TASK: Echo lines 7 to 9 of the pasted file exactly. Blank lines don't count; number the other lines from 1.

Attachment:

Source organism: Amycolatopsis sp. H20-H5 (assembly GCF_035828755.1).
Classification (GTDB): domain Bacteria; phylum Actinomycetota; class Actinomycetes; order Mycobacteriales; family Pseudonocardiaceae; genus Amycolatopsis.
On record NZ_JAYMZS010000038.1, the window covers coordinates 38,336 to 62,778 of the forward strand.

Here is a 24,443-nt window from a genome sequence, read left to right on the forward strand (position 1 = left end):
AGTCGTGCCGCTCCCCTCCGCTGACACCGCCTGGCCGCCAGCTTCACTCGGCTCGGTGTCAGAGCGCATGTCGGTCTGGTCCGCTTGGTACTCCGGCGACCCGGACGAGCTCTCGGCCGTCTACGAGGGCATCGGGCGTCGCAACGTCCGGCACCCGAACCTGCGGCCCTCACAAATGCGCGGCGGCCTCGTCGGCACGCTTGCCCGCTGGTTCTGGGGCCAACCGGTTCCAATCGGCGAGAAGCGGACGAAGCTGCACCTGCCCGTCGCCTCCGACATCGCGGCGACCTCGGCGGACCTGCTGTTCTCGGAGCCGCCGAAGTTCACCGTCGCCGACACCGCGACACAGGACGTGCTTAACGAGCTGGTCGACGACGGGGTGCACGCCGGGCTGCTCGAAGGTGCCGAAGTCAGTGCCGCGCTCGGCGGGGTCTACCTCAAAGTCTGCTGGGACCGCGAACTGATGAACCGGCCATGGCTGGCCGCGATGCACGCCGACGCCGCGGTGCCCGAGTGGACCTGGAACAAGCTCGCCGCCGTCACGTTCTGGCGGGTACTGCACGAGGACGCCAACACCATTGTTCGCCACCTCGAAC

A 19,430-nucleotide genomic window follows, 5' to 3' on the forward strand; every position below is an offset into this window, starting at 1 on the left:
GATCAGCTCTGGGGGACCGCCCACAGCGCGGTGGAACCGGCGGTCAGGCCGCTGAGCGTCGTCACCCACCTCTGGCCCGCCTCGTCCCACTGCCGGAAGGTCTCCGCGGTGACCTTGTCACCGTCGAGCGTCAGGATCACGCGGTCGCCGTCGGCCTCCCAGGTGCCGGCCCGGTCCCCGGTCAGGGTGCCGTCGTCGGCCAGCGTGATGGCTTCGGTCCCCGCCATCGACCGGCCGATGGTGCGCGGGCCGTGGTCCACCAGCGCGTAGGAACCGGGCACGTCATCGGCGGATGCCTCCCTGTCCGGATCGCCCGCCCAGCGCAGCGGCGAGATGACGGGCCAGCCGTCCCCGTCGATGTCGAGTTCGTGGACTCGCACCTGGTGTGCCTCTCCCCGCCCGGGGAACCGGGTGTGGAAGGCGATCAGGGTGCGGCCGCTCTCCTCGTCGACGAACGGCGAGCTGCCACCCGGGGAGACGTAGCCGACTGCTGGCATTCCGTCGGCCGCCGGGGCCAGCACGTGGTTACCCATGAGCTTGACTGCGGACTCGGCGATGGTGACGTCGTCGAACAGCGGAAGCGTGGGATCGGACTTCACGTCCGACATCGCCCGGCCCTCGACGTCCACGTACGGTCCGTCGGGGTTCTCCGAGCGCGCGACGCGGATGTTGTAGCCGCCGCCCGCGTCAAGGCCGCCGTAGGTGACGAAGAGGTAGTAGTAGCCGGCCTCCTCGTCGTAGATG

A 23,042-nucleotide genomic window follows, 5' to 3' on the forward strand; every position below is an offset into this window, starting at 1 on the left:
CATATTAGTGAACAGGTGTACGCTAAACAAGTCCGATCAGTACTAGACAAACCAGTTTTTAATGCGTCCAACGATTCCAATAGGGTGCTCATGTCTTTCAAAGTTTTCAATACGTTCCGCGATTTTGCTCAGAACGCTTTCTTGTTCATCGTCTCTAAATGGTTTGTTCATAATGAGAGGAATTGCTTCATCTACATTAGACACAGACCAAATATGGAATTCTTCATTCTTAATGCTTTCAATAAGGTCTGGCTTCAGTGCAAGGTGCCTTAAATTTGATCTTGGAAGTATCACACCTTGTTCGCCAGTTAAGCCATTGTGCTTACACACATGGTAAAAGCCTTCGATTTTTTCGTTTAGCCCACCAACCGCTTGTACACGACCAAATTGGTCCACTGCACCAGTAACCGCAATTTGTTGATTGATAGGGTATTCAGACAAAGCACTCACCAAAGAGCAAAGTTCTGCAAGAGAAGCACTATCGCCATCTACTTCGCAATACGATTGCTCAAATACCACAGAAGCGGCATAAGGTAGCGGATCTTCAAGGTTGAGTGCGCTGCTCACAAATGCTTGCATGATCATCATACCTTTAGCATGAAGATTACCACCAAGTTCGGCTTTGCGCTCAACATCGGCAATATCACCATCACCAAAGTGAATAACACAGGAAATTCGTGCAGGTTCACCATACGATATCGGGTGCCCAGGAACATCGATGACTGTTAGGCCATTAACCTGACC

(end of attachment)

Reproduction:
GATCAGCTCTGGGGGACCGCCCACAGCGCGGTGGAACCGGCGGTCAGGCCGCTGAGCGTCGTCACCCACCTCTGGCCCGCCTCGTCCCACTGCCGGAAGGTCTCCGCGGTGACCTTGTCACCGTCGAGCGTCAGGATCACGCGGTCGCCGTCGGCCTCCCAGGTGCCGGCCCGGTCCCCGGTCAGGGTGCCGTCGTCGGCCAGCGTGATGGCTTCGGTCCCCGCCATCGACCGGCCGATGGTGCGCGGGCCGTGGTCCACCAGCGCGTAGGAACCGGGCACGTCATCGGCGGATGCCTCCCTGTCCGGATCGCCCGCCCAGCGCAGCGGCGAGATGACGGGCCAGCCGTCCCCGTCGATGTCGAGTTCGTGGACTCGCACCTGGTGTGCCTCTCCCCGCCCGGGGAACCGGGTGTGGAAGGCGATCAGGGTGCGGCCGCTCTCCTCGTCGACGAACGGCGAGCTGCCACCCGGGGAGACGTAGCCGACTGCTGGCATTCCGTCGGCCGCCGGGGCCAGCACGTGGTTACCCATGAGCTTGACTGCGGACTCGGCGATGGTGACGTCGTCGAACAGCGGAAGCGTGGGATCGGACTTCACGTCCGACATCGCCCGGCCCTCGACGTCCACGTACGGTCCGTCGGGGTTCTCCGAGCGCGCGACGCGGATGTTGTAGCCGCCGCCCGCGTCAAGGCCGCCGTAGGTGACGAAGAGGTAGTAGTAGCCGGCCTCCTCGTCGTAGATG

A 23,042-nucleotide genomic window follows, 5' to 3' on the forward strand; every position below is an offset into this window, starting at 1 on the left:
CATATTAGTGAACAGGTGTACGCTAAACAAGTCCGATCAGTACTAGACAAACCAGTTTTTAATGCGTCCAACGATTCCAATAGGGTGCTCATGTCTTTCAAAGTTTTCAATACGTTCCGCGATTTTGCTCAGAACGCTTTCTTGTTCATCGTCTCTAAATGGTTTGTTCATAATGAGAGGAATTGCTTCATCTACATTAGACACAGACCAAATATGGAATTCTTCATTCTTAATGCTTTCAATAAGGTCTGGCTTCAGTGCAAGGTGCCTTAAATTTGATCTTGGAAGTATCACACCTTGTTCGCCAGTTAAGCCATTGTGCTTACACACATGGTAAAAGCCTTCGATTTTTTCGTTTAGCCCACCAACCGCTTGTACACGACCAAATTGGTCCACTGCACCAGTAACCGCAATTTGTTGATTGATAGGGTATTCAGACAAAGCACTCACCAAAGAGCAAAGTTCTGCAAGAGAAGCACTATCGCCATCTACTTCGCAATACGATTGCTCAAATACCACAGAAGCGGCATAAGGTAGCGGATCTTCAAGGTTGAGTGCGCTGCTCACAAATGCTTGCATGATCATCATACCTTTAGCATGAAGATTACCACCAAGTTCGGCTTTGCGCTCAACATCGGCAATATCACCATCACCAAAGTGAATAACACAGGAAATTCGTGCAGGTTCACCATACGATATCGGGTGCCCAGGAACATCGATGACTGTTAGGCCATTAACCTGACC